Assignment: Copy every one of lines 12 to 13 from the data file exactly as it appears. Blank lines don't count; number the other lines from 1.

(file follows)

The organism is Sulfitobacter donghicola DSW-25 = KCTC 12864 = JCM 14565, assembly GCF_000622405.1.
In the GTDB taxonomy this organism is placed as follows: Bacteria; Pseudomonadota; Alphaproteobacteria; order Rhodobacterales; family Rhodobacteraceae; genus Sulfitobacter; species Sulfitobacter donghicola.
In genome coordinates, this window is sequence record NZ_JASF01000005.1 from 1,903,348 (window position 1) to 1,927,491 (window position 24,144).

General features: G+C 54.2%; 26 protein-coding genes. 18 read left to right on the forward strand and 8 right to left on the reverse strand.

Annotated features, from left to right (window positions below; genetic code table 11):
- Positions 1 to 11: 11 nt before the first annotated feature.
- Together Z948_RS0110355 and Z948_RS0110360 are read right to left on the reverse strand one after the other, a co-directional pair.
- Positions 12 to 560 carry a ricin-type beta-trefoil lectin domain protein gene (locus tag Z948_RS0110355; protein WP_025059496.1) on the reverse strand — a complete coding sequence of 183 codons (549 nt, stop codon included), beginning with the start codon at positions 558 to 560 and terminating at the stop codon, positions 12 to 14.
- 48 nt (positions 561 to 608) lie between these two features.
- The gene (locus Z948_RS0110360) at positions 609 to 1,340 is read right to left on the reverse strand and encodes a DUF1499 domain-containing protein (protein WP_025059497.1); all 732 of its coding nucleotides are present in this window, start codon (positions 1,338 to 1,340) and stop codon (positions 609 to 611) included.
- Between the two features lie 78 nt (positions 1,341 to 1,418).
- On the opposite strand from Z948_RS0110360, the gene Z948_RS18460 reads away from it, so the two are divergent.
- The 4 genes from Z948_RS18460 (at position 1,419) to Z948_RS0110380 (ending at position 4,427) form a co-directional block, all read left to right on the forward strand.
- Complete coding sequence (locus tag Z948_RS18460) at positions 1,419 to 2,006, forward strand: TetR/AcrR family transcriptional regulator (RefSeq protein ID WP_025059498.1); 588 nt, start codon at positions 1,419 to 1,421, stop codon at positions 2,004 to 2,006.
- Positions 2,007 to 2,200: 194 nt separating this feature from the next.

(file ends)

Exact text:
- On the opposite strand from Z948_RS0110360, the gene Z948_RS18460 reads away from it, so the two are divergent.
- The 4 genes from Z948_RS18460 (at position 1,419) to Z948_RS0110380 (ending at position 4,427) form a co-directional block, all read left to right on the forward strand.